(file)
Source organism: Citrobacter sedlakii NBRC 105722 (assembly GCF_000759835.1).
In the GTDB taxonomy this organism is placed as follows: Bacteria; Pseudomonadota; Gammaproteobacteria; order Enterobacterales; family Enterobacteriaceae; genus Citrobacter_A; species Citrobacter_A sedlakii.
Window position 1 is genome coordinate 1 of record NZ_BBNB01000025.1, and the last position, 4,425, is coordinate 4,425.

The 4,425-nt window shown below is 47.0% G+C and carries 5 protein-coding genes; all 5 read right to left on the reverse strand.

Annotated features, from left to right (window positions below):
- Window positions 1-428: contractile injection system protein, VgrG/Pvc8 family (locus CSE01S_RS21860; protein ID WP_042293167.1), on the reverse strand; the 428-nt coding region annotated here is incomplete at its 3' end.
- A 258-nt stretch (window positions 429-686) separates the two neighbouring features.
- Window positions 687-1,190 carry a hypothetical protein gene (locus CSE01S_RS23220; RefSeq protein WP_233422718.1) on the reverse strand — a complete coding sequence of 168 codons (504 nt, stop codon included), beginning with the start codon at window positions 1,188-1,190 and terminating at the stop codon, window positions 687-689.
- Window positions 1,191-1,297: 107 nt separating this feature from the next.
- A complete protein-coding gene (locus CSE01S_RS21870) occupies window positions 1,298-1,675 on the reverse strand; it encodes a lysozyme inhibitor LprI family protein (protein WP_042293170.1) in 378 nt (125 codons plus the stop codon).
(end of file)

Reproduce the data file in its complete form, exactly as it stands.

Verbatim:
Source organism: Citrobacter sedlakii NBRC 105722 (assembly GCF_000759835.1).
In the GTDB taxonomy this organism is placed as follows: Bacteria; Pseudomonadota; Gammaproteobacteria; order Enterobacterales; family Enterobacteriaceae; genus Citrobacter_A; species Citrobacter_A sedlakii.
Window position 1 is genome coordinate 1 of record NZ_BBNB01000025.1, and the last position, 4,425, is coordinate 4,425.

The 4,425-nt window shown below is 47.0% G+C and carries 5 protein-coding genes; all 5 read right to left on the reverse strand.

Annotated features, from left to right (window positions below):
- Window positions 1-428: contractile injection system protein, VgrG/Pvc8 family (locus CSE01S_RS21860; protein ID WP_042293167.1), on the reverse strand; the 428-nt coding region annotated here is incomplete at its 3' end.
- A 258-nt stretch (window positions 429-686) separates the two neighbouring features.
- Window positions 687-1,190 carry a hypothetical protein gene (locus CSE01S_RS23220; RefSeq protein WP_233422718.1) on the reverse strand — a complete coding sequence of 168 codons (504 nt, stop codon included), beginning with the start codon at window positions 1,188-1,190 and terminating at the stop codon, window positions 687-689.
- Window positions 1,191-1,297: 107 nt separating this feature from the next.
- A complete protein-coding gene (locus CSE01S_RS21870) occupies window positions 1,298-1,675 on the reverse strand; it encodes a lysozyme inhibitor LprI family protein (protein WP_042293170.1) in 378 nt (125 codons plus the stop codon).